PhotoYour nail polish could be lowering your child's IQ.  A recent study at Columbia University’s Mailman School of Public Health has found that certain nail polishes, and other types of cosmetic and glue products, have the potential to lower IQs.

The study found that children exposed in utero to high concentrations of two specific phthalates had lower IQ scores at age 7. Phthalates are a group of chemicals used to make plastics more flexible and harder to break. They are often called plasticizers.

Phthalates are used in hundreds of products, such as vinyl flooring, adhesives, detergents, lubricating oils, automotive plastics, plastic clothes like raincoats, and personal-care products such as soaps, shampoos, hair sprays, and nail polishes.

Many times you will find them in children's toys if the toys were made before 2009, when new restrictions went into effect.

Endocrine disruptors

The speculation is that  phthalates might act as endocrine disruptors to the mother’s thyroid hormone, which is crucial in the development of a child’s brain.

“These findings are important to inform policy makers of the potentially harmful effects of this class of chemicals,” the authors wrote.

328 Dominican and African-American women, as well as their children, took part in this study. They were  studied at the Columbia Center for Children’s Environmental Health. The researchers measured levels of four phthalates in the mother's’ urine when they were pregnant, and children were given IQ tests at age 7. Their IQ results were a few points lower.

The lead author was Pam Factor-Litvak, PhD,  she is an associate professor of Epidemiology at the Mailman School. She explained that mothers who had concentrations of phthalates in the highest 25 percent ended up having kids with IQ scores up to six to eight points lower than kids of mothers who were in the lowest 25 percent of exposure to phthalates.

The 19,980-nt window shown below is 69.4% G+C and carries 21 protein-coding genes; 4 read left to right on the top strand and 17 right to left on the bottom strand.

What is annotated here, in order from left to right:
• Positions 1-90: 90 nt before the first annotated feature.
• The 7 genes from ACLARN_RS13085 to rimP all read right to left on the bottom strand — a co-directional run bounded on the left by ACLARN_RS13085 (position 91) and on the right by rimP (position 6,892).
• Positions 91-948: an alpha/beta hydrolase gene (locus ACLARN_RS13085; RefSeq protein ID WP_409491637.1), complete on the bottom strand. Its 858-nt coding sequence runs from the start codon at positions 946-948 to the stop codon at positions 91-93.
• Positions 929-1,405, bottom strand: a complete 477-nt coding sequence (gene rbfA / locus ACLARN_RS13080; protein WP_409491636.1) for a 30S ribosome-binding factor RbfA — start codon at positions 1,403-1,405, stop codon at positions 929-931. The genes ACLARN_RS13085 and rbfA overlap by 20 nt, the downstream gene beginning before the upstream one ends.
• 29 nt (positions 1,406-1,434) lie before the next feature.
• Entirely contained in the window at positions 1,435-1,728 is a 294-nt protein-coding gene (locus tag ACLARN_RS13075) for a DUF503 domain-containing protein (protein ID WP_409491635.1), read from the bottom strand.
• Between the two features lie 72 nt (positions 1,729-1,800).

“That’s actually a substantial effect,” Factor-Litvak told Time Magazine. “Honestly, I think we were a bit surprised that the reduction was so large.”

There is a bright side -- not all soft plastic contains phthalates. Most plastic wraps, water bottles, and food containers are phthalate-free. 

What to do

The way we live today it would be pretty tough to avoid all products that have phthalates in them but you can do some things to be proactive.

You might go au natural instead of buying a fragrance.   When you buy cosmetics, the word "fragrance" or "parfum" on a label almost always means phthalates. What you want to see are words that say "no synthetic fragrance" or "scented with only essential oils" or "phthalate-free."

Only use plastics that have  recycling codes 1, 2, or 5 -- you can see the numbers on the bottom of the container.

Hand-me-down toys are great if they were purchased after 2009. Anything before that could be made with phthalates. Phthalates are now banned from children's toys, teethers, bottles, and feeding products. But not before 2009.

Don't ever microwave in plastic, always use glass. Even BPA- or phthalate-free plastic may contain harmful chemicals. Opt for glass food storage containers, and choose bottles and sippy and snack cups that are mostly stainless steel, silicone, or glass.

If you give up nail polish think of all the money you will be saving without getting your nails done. It's a win-win. You will have smarter kids as well!

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